Taliban forces attacked Kunduz in May and June, but were beaten back by Afghan Army forces backed by local militias that were mobilized in their support. But the insurgents had cemented control of much of the rural area of Kunduz Province, and they remained poised for another strike throughout the summer.

There were recriminations between Kunduz officials and the central government in Kabul over how easily the city was captured Monday, with one Afghan senator demanding the resignation of the government. The governor of Kunduz Province, Omar Safi, was not in the city when the Taliban seized his office Monday, and there were public demands that President Ghani should replace him.

The central government is a shaky coalition between President Ghani, backed by tribal warlords in the Pashtun and Uzbek areas in the east, south and west, and chief executive Abdullah Abdullah, whose political base is among warlords in the Tajik and Hazara areas in the north and center of the country.

The coalition was created by a shotgun wedding enforced by the US government after a presidential campaign in which Ghani and Abdullah were the two top candidates, with each accusing the other of stealing the election. Abdullah, who was representing Afghanistan at the UN General Assembly in New York, announced he was returning home early because of the crisis over Kunduz.

There were recriminations in Washington as well. Mac Thornberry, Republican chairman of the House Armed Services Committee, compared the collapse of Afghan forces to the debacle suffered by another US puppet regime, in Iraq. “The fall of Kunduz to the Taliban is not unlike the fall of Iraqi provinces to ISIL,” he said. “It is a reaffirmation that precipitous withdrawal leaves key allies and territory vulnerable to the very terrorists we’ve fought so long to defeat.”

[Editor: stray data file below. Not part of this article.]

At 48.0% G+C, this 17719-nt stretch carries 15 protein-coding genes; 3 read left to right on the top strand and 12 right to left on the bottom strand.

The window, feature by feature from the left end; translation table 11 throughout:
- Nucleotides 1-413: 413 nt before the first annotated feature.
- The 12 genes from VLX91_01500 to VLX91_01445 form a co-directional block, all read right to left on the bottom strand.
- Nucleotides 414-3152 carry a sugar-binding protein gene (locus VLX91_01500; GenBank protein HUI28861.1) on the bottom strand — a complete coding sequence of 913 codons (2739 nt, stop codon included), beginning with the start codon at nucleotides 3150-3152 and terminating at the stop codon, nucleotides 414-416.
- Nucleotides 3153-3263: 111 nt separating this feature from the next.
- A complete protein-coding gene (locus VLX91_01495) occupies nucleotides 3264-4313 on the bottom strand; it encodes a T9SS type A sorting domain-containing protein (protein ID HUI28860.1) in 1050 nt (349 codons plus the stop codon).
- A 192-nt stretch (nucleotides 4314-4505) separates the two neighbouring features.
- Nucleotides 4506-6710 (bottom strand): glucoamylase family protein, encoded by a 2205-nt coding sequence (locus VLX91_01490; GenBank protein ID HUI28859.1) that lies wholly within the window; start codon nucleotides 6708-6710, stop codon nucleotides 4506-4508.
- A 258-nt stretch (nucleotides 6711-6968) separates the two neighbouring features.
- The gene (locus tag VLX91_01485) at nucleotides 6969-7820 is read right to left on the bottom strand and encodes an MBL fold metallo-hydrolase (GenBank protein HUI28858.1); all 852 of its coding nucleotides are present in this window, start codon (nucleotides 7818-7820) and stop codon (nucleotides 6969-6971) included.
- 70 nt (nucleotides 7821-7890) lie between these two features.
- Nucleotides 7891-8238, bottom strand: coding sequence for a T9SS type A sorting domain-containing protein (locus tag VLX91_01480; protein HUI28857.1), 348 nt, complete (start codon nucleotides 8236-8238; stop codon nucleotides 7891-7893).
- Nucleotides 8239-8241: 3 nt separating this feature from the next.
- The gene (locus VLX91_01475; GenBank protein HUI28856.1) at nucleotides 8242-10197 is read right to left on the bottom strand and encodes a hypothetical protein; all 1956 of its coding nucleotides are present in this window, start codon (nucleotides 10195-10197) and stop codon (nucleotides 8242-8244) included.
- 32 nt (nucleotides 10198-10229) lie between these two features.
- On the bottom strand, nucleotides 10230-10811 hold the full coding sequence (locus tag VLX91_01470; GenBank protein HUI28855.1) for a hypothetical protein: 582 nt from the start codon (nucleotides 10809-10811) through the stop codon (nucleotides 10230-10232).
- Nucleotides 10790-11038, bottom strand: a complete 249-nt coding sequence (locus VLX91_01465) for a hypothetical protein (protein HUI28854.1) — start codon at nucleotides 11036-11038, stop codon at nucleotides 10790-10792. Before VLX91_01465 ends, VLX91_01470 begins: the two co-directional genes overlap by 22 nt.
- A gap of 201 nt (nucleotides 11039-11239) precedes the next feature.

Senator John McCain, who heads the Senate Armed Services Committee, echoed the comparison, while urging the White House to drop its plans to phase out the US troop presence in Afghanistan by the end of next year. “It is time that President Obama abandon this dangerous and arbitrary course and adopt a plan for US troop presence based on conditions on the ground,” he said.

Meanwhile, there are suggestions of a broader crisis of the Afghanistan regime. Taliban forces reportedly attacked outposts in Nangahar Province in eastern Afghanistan, and in Baghlan Province, which sits astride the road from Kabul north to Kunduz.

One Afghan expert, Haroun Mir, founder of the Center for Research and Policy Studies in Kabul, told the Washington Post that the Taliban would likely hold Kunduz only long enough to plunder it for ammunition, military vehicles and other valuables, before withdrawing. Nonetheless, he said, “The damage is already done… it’s clear what happened in Kunduz can happen anywhere. It can even happen in a city such as Kabul.”

The appalling conditions of life for the vast majority of the population, whether under Taliban or US-backed puppet rule, have found expression in the steady flow of people out of the country. Afghans are second only to Syrians in the numbers of desperate refugees seeking to cross the Mediterranean into Europe.

Among the more affluent layers, able to afford a passport, applications have risen from 1,000 a day last year to more than 5,000 a day this year, according to data from the International Organization for Migration.